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Kings of Anglia Issue 10 Magazine Offer

Spec saver James is a class act in goal

PUBLISHED: 20:00 01 June 2003 | UPDATED: 13:56 03 March 2010

KID keeper James Powley is renowned for his eye-catching displays.

The nine-year-old consistently makes light of having to wear glasses all the time.

He plays for Ipswich Mavericks in the Ipswich Town Community Youth Football League.

KID keeper James Powley is renowned for his eye-catching displays.

The nine-year-old consistently makes light of having to wear glasses all the time.

He plays for Ipswich Mavericks in the Ipswich Town Community Youth Football League.

In the season just ended he conceded fewer goals than any other keeper in the under-9 section.

The Springfield Junior School pupil could be in even more dazzling form next season after taking delivery of the very latest hi-tech glasses.

His father, Nigel, said: "It is obviously a worry that James has to play in goal with his glasses on, especially with other players getting bigger and the shots becoming harder.

"Also, James thinks nothing of diving at opponents' feet – he has the scars on his head to prove it!

"Contact lenses were out, because they don't do them for children, so we decided the time was right to look around for more specialised equipment.

"But we drew a blank in this country when we looked on the internet. Our search for children's prescription sports glasses eventually took us further afield.

"We found a company in the USA that could help and pretty soon we were exchanging e-mails on the way to placing an order."

James is a big fan of Juventus and Holland midfielder Edgar Davids, who suffers from glaucoma and whose special specs willgrace this year's Champions League Final.

Nigel added: "Davids is James' favourite player for obvious reasons and he treasures a signed picture of him.

"He is an inspiration to James, who now wants to become the first professional goalkeeper to wear glasses."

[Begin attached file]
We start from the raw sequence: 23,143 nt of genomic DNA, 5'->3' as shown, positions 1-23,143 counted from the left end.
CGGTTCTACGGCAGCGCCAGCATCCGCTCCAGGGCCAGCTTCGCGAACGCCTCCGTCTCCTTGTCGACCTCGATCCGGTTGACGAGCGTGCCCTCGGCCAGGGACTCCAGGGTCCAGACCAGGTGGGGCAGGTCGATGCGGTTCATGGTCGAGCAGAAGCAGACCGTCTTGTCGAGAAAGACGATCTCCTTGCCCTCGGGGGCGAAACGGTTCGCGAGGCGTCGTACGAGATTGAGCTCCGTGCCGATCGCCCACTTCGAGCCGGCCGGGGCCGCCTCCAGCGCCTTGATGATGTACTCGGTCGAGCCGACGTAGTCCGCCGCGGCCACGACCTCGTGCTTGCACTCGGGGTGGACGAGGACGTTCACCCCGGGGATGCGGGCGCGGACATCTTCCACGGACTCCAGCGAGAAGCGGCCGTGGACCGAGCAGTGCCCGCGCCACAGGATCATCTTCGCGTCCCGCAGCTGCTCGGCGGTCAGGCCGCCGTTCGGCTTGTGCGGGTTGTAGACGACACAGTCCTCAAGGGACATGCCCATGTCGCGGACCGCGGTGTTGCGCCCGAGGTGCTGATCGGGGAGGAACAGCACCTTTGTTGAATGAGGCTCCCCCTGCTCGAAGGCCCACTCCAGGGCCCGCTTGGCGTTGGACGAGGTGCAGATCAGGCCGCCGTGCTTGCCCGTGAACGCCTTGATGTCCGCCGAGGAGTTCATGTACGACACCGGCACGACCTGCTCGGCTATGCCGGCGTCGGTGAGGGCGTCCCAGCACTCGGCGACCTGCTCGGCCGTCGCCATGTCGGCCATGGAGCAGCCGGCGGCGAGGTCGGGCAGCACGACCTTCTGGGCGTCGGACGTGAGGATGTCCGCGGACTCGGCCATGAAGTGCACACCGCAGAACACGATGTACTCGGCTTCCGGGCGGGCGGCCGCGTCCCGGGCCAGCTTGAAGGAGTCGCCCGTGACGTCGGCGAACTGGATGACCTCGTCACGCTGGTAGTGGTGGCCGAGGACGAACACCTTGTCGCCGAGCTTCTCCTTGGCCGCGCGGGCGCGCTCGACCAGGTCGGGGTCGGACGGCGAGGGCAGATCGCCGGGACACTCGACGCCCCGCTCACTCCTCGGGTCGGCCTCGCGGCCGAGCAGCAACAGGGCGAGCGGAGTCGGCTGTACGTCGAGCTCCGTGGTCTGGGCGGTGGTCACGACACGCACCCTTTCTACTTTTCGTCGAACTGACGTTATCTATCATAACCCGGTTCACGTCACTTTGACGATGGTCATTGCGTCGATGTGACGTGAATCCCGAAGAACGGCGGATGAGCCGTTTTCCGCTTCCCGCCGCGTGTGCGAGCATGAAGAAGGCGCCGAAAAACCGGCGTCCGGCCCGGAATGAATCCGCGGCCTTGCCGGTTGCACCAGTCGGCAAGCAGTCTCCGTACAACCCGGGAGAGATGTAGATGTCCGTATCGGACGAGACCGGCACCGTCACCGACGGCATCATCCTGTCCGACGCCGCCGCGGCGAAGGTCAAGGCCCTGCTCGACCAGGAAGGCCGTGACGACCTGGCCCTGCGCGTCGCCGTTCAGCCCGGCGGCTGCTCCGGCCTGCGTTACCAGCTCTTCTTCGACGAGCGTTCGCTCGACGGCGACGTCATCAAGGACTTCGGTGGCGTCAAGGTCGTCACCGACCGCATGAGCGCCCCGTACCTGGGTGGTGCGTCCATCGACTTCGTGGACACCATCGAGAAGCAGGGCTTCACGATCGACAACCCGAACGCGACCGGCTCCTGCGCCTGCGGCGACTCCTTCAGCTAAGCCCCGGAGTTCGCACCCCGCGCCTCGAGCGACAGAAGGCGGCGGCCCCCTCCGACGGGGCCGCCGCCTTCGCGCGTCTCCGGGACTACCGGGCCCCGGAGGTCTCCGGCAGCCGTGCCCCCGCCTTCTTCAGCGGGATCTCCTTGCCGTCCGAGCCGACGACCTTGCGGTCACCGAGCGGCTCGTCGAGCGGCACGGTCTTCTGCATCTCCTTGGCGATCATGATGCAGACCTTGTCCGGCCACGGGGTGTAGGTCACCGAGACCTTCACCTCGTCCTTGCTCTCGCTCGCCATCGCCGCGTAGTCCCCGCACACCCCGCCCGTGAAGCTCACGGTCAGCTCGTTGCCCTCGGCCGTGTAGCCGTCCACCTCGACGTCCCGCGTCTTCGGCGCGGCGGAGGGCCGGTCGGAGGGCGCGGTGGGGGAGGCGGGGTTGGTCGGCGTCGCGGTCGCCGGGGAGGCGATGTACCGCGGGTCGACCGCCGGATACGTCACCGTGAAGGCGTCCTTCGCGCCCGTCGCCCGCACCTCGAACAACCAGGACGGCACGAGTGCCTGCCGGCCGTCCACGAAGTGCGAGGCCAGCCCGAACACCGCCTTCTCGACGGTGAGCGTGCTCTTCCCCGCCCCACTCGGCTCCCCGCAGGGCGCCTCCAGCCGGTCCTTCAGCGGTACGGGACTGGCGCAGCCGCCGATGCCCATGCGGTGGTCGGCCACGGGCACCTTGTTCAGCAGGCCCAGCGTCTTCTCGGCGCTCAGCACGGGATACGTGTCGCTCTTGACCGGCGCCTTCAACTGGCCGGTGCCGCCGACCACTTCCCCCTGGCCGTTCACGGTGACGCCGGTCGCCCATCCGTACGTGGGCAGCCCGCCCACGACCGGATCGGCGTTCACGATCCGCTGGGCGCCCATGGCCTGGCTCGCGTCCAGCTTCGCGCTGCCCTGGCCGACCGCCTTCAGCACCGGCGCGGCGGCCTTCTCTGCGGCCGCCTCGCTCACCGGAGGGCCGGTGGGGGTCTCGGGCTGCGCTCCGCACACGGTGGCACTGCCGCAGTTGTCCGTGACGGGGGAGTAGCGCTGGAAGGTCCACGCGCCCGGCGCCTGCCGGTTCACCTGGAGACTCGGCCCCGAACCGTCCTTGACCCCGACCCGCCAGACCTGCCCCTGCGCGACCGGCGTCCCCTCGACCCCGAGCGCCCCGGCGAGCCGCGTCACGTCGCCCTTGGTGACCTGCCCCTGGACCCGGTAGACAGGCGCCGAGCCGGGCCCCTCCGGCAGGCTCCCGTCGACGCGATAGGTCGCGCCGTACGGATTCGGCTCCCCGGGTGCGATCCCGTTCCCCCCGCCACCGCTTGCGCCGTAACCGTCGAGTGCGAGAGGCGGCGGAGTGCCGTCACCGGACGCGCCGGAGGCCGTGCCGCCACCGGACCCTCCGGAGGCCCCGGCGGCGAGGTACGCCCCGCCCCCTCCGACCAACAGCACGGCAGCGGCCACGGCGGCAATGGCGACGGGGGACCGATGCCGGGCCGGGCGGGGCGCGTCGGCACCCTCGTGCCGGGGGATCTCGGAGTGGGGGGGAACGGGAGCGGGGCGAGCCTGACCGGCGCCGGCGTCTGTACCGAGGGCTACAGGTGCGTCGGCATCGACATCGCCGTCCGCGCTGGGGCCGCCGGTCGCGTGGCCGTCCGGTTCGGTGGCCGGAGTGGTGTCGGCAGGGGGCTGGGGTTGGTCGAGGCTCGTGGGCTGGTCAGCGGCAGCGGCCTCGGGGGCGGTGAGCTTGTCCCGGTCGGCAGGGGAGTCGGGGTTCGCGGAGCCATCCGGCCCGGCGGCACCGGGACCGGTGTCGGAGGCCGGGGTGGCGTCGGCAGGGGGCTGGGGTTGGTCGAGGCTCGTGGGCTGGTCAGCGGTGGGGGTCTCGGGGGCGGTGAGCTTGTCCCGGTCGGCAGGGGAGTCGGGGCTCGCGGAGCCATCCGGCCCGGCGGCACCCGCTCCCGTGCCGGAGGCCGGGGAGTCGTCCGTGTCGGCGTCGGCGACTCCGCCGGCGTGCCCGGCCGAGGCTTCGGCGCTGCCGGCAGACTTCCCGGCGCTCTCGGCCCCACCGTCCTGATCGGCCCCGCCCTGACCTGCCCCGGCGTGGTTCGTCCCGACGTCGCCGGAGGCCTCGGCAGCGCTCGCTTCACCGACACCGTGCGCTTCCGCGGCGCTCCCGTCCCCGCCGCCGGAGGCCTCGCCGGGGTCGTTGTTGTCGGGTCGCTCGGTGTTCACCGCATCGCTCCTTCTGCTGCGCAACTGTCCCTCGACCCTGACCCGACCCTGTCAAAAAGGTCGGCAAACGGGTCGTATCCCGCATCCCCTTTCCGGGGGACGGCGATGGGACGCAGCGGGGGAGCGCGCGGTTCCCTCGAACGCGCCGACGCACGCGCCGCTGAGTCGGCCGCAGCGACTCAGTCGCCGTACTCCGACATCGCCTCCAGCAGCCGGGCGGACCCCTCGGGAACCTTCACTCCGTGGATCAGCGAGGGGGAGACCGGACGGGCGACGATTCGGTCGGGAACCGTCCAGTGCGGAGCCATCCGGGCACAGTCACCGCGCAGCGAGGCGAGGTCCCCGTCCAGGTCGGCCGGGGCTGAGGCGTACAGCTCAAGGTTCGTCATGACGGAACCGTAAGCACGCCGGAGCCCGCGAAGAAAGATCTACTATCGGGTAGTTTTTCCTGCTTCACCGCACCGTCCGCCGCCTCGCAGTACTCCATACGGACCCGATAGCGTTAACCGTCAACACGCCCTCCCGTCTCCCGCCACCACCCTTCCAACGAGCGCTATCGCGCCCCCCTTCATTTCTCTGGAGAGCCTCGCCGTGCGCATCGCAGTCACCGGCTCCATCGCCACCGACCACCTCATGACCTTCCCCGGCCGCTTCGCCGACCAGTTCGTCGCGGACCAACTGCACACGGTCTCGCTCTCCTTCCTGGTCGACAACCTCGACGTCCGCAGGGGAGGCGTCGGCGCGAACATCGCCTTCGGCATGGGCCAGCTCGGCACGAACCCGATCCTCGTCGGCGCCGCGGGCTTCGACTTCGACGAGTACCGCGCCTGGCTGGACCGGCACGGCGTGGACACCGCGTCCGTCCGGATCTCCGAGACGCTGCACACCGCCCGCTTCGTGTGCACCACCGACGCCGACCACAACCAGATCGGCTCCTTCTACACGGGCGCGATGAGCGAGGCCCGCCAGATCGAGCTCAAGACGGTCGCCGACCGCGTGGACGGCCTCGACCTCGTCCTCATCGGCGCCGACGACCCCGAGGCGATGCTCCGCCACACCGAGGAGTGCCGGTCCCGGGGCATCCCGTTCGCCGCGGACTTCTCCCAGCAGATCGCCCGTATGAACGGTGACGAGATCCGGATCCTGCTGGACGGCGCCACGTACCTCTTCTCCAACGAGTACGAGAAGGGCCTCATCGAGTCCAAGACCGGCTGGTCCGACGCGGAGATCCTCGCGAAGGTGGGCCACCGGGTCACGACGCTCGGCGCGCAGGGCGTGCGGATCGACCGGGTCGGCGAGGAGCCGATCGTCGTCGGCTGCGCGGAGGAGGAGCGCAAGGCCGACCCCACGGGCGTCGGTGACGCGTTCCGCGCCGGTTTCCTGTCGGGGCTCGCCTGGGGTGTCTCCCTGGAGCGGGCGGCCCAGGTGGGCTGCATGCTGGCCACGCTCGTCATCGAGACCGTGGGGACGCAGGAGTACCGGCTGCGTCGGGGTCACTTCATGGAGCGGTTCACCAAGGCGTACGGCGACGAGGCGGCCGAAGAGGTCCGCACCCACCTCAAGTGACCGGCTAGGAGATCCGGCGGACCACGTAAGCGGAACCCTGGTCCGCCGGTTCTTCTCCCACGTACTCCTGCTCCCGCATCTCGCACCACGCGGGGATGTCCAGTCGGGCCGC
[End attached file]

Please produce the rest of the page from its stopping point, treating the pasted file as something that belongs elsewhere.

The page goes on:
James and his father talked at some length before deciding to invest around £100 on the very latest equipment.

Nigel said: "We realised James might get a bit of stick for wearing glasses. Kids can be quite cruel at this age.

"So we thought 'Why don't we make something of a statement here?' Now James is proud to wear them and is flying around more safely than before.

"Other teams have turned up to play the Mavericks and you can see them thinking 'We'll be okay today – their keeper's wearing glasses!'

"But James' record speaks for itself, although he is naturally aware his defensive colleagues have also played their part.

"We have never seen any other child or even sports person in this country with these glasses and we would also like other children with poor eyesight to be aware that it need not be a hindrance to them."

James has a younger brother, six-year-old Ben, who is also a budding keeper with an eyesight problem.

Nigel added: "Ben's eyesight is even worse, but he is showing a lot of promise and we will probably be looking to buy him a pair of the same glasses.

"They are so effective that I think James can now see even better than boys with good eyesight."

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